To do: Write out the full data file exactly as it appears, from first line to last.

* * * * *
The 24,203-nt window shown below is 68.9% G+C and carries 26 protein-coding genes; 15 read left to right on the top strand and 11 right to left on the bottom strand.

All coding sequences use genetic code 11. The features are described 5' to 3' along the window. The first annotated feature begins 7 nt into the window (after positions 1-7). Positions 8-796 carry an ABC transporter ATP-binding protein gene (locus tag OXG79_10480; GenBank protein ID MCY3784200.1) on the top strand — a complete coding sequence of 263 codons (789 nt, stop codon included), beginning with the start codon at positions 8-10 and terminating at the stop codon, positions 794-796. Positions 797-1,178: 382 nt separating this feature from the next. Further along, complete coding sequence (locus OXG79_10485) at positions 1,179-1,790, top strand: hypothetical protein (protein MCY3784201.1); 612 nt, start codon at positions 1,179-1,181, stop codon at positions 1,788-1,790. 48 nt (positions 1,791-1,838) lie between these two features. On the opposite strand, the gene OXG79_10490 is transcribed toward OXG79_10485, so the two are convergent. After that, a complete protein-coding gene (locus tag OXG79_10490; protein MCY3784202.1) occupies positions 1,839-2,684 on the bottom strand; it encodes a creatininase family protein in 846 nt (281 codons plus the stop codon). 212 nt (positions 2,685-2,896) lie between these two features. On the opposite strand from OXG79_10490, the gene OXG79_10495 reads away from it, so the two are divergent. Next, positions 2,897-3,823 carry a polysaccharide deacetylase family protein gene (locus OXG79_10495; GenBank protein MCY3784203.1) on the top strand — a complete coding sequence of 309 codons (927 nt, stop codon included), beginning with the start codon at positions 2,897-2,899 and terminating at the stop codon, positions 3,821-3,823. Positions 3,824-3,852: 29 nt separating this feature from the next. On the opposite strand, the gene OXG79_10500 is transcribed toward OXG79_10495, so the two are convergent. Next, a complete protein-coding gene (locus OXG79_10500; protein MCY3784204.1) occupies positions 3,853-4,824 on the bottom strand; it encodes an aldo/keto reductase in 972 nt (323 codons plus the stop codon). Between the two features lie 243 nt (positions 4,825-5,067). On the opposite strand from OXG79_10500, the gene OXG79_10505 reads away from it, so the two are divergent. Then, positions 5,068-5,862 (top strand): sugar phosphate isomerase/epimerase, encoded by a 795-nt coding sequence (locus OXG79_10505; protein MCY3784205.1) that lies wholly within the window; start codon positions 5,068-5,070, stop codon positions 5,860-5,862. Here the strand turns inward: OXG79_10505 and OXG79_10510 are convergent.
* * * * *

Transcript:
The 24,203-nt window shown below is 68.9% G+C and carries 26 protein-coding genes; 15 read left to right on the top strand and 11 right to left on the bottom strand.

All coding sequences use genetic code 11. The features are described 5' to 3' along the window. The first annotated feature begins 7 nt into the window (after positions 1-7). Positions 8-796 carry an ABC transporter ATP-binding protein gene (locus tag OXG79_10480; GenBank protein ID MCY3784200.1) on the top strand — a complete coding sequence of 263 codons (789 nt, stop codon included), beginning with the start codon at positions 8-10 and terminating at the stop codon, positions 794-796. Positions 797-1,178: 382 nt separating this feature from the next. Further along, complete coding sequence (locus OXG79_10485) at positions 1,179-1,790, top strand: hypothetical protein (protein MCY3784201.1); 612 nt, start codon at positions 1,179-1,181, stop codon at positions 1,788-1,790. 48 nt (positions 1,791-1,838) lie between these two features. On the opposite strand, the gene OXG79_10490 is transcribed toward OXG79_10485, so the two are convergent. After that, a complete protein-coding gene (locus tag OXG79_10490; protein MCY3784202.1) occupies positions 1,839-2,684 on the bottom strand; it encodes a creatininase family protein in 846 nt (281 codons plus the stop codon). 212 nt (positions 2,685-2,896) lie between these two features. On the opposite strand from OXG79_10490, the gene OXG79_10495 reads away from it, so the two are divergent. Next, positions 2,897-3,823 carry a polysaccharide deacetylase family protein gene (locus OXG79_10495; GenBank protein MCY3784203.1) on the top strand — a complete coding sequence of 309 codons (927 nt, stop codon included), beginning with the start codon at positions 2,897-2,899 and terminating at the stop codon, positions 3,821-3,823. Positions 3,824-3,852: 29 nt separating this feature from the next. On the opposite strand, the gene OXG79_10500 is transcribed toward OXG79_10495, so the two are convergent. Next, a complete protein-coding gene (locus OXG79_10500; protein MCY3784204.1) occupies positions 3,853-4,824 on the bottom strand; it encodes an aldo/keto reductase in 972 nt (323 codons plus the stop codon). Between the two features lie 243 nt (positions 4,825-5,067). On the opposite strand from OXG79_10500, the gene OXG79_10505 reads away from it, so the two are divergent. Then, positions 5,068-5,862 (top strand): sugar phosphate isomerase/epimerase, encoded by a 795-nt coding sequence (locus OXG79_10505; protein MCY3784205.1) that lies wholly within the window; start codon positions 5,068-5,070, stop codon positions 5,860-5,862. Here the strand turns inward: OXG79_10505 and OXG79_10510 are convergent.